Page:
As Russia’s state nuclear corporation Rosatom draws closer to gaining nearly exclusive control over the Arctic’s storied Northern Sea Route, a number of executives and government officials weighed in on the legal disarray surrounding the route’s development.
Their remarks came at the St. Petersburg Economic Forum, a yearly showcase of Russia’s business policy, which draws numerous oil and banking heavyweights from around the world, and, since 2005, has become an obligatory stop for those wishing to do business with the Putin regime.
The future of the Northern Sea Route is an obvious big-money concern. Thanks to the Arctic’s colossal oil and natural gas reserves, Putin recently decreed that the icy 6,000-kilometer route from Europe to Asia must brace for a predicted 80 million tons of annual traffic by 2025.
Yet how to do that remains in question and strikes some observers as overly optimistic. Russia advertises that shipping via the Northern Sea Route, with the help of its nuclear icebreakers, lops as much as 30 percent off the time it takes to ship through the Suez Canal.
The drawback is that most shipping has to be done during summer months when the ice levels retreat. Climate change is lending its sinister hand, but the government has launched a huge nuclear icebreaker buildout to shuttle cargo from East to West and within the Arctic year-round. The Kremlin says that it needs six nuclear icebreakers and four icebreakers operating on liquefied natural gas to handle the traffic uptick by 2026.
Enter Rosatom, which since November, has been crafting legislation, with Putin’s blessing, that would make it responsible for nearly every aspect of infrastructure along the Northern Sea Route.
But the bill is running into trouble. Russia’s Accounts Chamber, the parliament’s independent financial oversight body, has said Rosatom’s Arctic development budget can’t be funded until 2020. The Ministry of Transport, which currently oversees Arctic traffic, says the Rosatom bill takes away its regulatory oversight and toll collection for shuttling vessels through the route.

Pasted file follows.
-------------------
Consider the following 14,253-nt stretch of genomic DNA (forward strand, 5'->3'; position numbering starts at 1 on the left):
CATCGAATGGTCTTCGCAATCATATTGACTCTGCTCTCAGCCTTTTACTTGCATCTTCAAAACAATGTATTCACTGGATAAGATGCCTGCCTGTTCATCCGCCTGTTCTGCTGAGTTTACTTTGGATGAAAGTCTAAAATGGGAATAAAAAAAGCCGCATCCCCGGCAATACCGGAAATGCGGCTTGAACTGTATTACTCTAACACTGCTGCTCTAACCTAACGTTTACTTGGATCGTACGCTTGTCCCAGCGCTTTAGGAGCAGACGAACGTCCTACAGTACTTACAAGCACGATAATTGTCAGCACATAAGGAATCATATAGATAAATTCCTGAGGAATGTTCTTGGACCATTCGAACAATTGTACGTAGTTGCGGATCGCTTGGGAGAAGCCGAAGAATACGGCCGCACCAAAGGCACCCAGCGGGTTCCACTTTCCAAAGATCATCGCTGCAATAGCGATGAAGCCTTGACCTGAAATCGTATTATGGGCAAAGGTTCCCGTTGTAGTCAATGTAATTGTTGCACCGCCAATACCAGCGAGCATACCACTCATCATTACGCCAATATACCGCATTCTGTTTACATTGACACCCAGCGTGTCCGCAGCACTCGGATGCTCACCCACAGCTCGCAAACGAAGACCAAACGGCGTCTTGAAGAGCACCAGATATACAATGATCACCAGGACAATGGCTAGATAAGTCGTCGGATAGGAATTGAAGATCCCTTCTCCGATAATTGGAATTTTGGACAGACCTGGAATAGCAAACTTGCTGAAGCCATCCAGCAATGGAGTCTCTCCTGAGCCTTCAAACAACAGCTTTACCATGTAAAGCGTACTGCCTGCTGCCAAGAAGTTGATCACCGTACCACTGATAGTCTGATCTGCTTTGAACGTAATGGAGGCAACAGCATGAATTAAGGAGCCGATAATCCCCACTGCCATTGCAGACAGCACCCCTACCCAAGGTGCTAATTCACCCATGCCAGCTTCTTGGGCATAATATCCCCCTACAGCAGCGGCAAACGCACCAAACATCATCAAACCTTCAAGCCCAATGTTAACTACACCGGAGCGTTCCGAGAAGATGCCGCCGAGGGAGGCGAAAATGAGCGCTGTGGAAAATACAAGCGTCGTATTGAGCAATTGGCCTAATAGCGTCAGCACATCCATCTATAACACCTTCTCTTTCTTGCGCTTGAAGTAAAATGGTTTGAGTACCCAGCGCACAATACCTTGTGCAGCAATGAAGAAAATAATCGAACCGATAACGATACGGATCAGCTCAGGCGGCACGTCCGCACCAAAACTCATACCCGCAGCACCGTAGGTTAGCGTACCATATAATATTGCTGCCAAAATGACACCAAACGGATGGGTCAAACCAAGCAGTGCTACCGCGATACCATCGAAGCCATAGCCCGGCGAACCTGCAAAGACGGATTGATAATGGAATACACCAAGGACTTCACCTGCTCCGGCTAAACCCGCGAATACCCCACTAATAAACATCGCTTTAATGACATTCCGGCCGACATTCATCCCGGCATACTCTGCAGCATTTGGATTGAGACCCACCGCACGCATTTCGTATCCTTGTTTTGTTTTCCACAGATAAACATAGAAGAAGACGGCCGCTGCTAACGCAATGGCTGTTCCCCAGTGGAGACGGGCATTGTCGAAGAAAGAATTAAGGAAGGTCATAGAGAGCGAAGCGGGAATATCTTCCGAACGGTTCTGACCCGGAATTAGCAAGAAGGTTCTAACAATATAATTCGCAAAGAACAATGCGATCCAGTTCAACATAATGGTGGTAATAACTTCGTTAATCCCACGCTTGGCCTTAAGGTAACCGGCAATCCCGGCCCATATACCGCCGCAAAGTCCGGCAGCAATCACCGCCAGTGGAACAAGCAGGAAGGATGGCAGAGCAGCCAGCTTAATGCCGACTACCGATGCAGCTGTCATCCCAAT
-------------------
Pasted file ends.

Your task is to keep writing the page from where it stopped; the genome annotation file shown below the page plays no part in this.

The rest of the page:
Speaking at the Economic Forum, Alexei Likhachev, Rosatom’s head, essentially promised his state company could take those responsibilities on, and said the route needs to stay open for year-round use.
Other executives and officials at the forum were supportive of any plan that would bring some legal uniformity to Arctic development, which they say is disorganized and underfunded.
Ye Dmitry Kobylkin, the minister of natural resources and ecology, was suspicious that any single structure in the country could head up Arctic infrastructure all by itself.
“We need to answer the main question: what do we want to have in the Arctic?” he asked the forum. “If we want to develop it, it’s necessary to approach the issue seriously. This, of course, will require a great deal of money.”
He urged the government to devise a separate law on Arctic development, saying current programs are insufficient — a view shared by those who do most of the shipping along the route.
Denis Khramov, deputy chairman of Novatek — which is heading up a $20 billion liquefied natural gas project on the Yamal Peninsula — wants year-round navigation through the Arctic. By 2030, he expects the company’s gas projects to ship 50 million tons annually. That could increase by another 100 million tons if Novatek’s second Yamal Peninsula gas project bears fruit.
Yelena Bezdehezhnikh, vice president of Norilsk Nickel, weighed in in favor of a comprehensive development scheme for the Arctic, which would include major port development to help handle its 5 million tons of shipments a year, and she told the forum that one government department should oversee all aspects of that endeavor.
“At present, he environmental policy is the responsibility of one department, transport the other. With this approach, we will never have comprehensive development of the Northern Sea Route or development of the Arctic as a whole.”
Marina Kovtun, governor of the Murmansk Region, cited Norway’s Stavanger region as a model of what the city of Murmansk and its environs could become should Arctic development be handled wisely.
Naturally, such intensive development in the Arctic carries with it enormous environmental risks. Aleksei Knizhnikov of the WWF-Russia, noted that the International Maritime Organization was currently crafting a ban on the use of heavy types of marine fuel in the Arctic.
“We will only benefit if we switch shipping in the Arctic to liquefied natural gas,” he told the forum, something that would help eliminate the possibility of oil spills.